To have held onto their customers, Boeing and Lockheed Martin would have had to match the Russians in price. Unfortunately, their Delta 4 and the Atlas 5 rockets cost far more than Russian rockets and — without the import restrictions that today limit the use by Americans of Russian rockets — it is questionable whether any private American company would chose to buy them.

Rather than try to compete by trimming costs or increasing efficiency, however, Boeing and Lockheed Martin instead decided to circle the wagons and team up, creating this launch monopoly from which the U.S. government — unable to use foreign rockets for political reasons — will be forced to buy, no matter how extravagant the cost.

This plan might very well backfire on them, however, since there are at least two new kids on the block who have decided that competition is a good thing and that there is money to be made selling rockets to the U.S. government at lower cost.

Space Exploration Technologies in El Segundo, Calif., is trying to build a family of cheap, mostly reusable small rockets for both the defense and commercial industry.

Founded by Elon Musk, who made his fortune by creating PayPal and then selling it to Ebay for $1.5 billion, SpaceX already has three contracts to launch its first rocket, the Falcon I, two with the Defense Department and one with Malaysia.

Whether SpaceX can succeed is still unknown. The first Falcon I launch, originally scheduled for the summer of 2004, has been delayed repeatedly by a variety of technical and scheduling reasons.

If SpaceX succeeds, however, the company’s pricing, $5.9 million plus range costs for the Falcon I and $15.9 million for its larger Falcon V, will be a serious challenge both to Boeing and Lockheed’s joint venture as well as to the Russians.

Meanwhile, Transformational Space, a new private consortium that includes Burt Rutan’s company Scaled Composites, is competing with Northrop Grumman and Lockheed Martin for the right to build the CEV for NASA. Unlike other established smaller contractors like Schafer and Orbital Sciences, t/Space does not want to be a subcontractor. It wants to be NASA’s prime contractor.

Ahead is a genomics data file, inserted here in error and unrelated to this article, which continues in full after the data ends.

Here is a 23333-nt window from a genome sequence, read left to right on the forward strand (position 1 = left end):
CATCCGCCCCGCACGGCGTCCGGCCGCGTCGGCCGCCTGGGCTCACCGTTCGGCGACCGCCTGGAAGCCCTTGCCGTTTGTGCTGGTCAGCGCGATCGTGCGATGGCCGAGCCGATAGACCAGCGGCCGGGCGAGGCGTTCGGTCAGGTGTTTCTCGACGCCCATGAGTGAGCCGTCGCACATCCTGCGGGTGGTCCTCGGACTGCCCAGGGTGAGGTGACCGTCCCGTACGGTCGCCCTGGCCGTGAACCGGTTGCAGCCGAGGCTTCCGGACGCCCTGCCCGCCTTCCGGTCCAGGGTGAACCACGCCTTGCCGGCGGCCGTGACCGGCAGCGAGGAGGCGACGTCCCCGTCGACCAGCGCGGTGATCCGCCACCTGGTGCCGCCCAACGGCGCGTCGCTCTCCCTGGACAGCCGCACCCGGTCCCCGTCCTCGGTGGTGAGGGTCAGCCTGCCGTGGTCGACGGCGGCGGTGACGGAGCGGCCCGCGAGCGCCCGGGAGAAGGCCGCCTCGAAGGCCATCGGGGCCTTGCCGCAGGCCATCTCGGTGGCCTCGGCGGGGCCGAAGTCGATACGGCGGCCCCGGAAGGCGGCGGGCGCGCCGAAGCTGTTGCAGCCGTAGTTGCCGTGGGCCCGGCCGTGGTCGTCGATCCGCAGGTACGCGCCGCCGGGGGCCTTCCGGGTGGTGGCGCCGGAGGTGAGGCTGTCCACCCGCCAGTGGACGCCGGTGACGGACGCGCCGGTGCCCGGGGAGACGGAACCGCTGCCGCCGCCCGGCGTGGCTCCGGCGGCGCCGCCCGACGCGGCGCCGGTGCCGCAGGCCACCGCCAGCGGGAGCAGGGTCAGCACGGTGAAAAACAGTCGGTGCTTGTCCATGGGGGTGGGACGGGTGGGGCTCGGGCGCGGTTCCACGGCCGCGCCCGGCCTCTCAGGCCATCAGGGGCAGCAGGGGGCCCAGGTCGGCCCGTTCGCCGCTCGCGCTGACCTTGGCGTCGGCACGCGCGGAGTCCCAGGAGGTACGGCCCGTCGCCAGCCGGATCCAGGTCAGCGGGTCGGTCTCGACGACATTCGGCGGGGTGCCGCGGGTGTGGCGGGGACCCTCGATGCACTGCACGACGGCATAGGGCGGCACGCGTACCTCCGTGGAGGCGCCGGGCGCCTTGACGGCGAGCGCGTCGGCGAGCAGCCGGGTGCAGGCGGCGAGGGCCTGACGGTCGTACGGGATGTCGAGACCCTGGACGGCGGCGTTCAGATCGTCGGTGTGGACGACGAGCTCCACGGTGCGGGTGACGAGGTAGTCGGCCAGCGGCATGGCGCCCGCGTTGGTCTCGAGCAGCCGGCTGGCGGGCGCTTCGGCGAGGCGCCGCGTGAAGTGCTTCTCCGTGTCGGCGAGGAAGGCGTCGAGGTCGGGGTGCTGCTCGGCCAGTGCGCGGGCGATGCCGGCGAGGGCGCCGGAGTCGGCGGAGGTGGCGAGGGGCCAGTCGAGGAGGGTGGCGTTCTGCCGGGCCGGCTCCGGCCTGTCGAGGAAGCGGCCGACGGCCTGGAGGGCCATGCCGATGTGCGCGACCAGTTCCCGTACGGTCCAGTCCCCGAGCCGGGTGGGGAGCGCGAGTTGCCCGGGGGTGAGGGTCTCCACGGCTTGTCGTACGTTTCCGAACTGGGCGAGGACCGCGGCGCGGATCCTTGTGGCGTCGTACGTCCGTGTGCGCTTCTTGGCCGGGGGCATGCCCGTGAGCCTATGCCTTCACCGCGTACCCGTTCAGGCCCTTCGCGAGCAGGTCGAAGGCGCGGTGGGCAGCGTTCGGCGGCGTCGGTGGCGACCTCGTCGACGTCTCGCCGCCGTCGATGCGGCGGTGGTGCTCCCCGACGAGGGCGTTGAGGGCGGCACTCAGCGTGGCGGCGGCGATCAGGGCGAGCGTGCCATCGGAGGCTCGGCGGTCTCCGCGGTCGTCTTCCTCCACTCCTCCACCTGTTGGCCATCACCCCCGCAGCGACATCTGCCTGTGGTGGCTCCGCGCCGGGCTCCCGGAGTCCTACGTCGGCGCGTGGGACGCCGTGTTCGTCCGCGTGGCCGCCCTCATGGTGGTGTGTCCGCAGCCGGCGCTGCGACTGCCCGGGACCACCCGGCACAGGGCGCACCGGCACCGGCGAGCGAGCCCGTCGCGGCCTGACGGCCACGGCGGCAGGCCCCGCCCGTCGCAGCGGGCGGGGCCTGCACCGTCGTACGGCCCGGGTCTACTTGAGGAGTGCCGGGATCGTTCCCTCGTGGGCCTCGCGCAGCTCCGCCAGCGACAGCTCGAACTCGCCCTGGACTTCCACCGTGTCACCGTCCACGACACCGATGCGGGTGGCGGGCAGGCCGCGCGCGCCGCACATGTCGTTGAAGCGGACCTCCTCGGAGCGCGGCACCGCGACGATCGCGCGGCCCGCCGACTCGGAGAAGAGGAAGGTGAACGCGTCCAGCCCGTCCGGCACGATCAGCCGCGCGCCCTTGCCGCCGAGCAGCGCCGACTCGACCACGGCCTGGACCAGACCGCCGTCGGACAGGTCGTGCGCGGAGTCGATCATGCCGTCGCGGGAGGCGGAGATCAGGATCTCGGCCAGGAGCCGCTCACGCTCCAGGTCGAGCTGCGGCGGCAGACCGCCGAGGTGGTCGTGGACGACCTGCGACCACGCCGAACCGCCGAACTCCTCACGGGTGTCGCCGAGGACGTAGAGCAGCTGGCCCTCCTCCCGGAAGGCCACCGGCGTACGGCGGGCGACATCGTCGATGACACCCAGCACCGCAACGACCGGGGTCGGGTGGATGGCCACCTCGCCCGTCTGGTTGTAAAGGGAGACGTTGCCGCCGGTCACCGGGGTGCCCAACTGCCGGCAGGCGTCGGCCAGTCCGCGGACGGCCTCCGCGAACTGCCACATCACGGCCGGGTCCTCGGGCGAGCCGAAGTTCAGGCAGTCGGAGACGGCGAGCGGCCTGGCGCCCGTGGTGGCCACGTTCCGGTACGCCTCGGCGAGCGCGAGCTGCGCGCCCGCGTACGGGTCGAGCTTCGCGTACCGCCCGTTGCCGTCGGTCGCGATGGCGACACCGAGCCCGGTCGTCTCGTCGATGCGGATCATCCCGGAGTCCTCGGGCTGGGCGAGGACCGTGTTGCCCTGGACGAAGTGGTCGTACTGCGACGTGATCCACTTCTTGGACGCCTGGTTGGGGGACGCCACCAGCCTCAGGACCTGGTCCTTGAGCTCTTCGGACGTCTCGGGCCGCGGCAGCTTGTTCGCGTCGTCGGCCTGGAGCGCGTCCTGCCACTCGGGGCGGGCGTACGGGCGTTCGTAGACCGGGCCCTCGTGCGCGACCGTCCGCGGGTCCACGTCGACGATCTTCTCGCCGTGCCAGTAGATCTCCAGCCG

Moreover, t/Space has offered to do the job fast and cheap, proposing to build the CEV for $400 million and launch it manned as early as 2008, six years ahead of any other bid.

Will NASA take t/Space’s bid seriously? Though the military — in buying rockets from SpaceX — has shown itself amenable to novice launch companies, NASA historically has demonstrated a strong reluctance to encourage new businesses, preferring to go with the tried and true partners it has used in the past, regardless of how poorly those old partners have performed.

That NASA’s new administrator, Michael Griffin, wants the CEV’s development accelerated, however, might force a change in the space agency’s behavior.

As he noted when answering questions at the Space at the Crossroads conference in Washington Wednesday: “It doesn’t matter on the floor of the competitive arena whether you are a traditional or non-traditional provider. You have to meet the requirements of the proposal and you have to be judged best in class.”

He added, however, that non-traditional companies like SpaceX and T/Space probably will have to establish a track record first by providing simple cargo services, such as hauling water or food, to the International Space Station. After that, however, all things would be possible.

“If transportation providers can develop a level of credibility and confidence in the reliability and safety of their systems, we will follow … buying cargo services with an interest in the purchase of crew services,” Griffin said.

Based on the shrinking competitiveness of NASA’s traditional contractors, this might just be the path the space agency is forced to take to get its CEV built on time.

Robert Zimmerman is an independent space historian and the author of “The Chronological Encyclopedia of Discoveries in Space.” His most recent book, “Leaving Earth: Space Stations, Rival Superpowers, and the Quest for Interplanetary Travel,” was awarded the Eugene M. Emme Award by the American Astronautical Society for the best popular space history in 2003.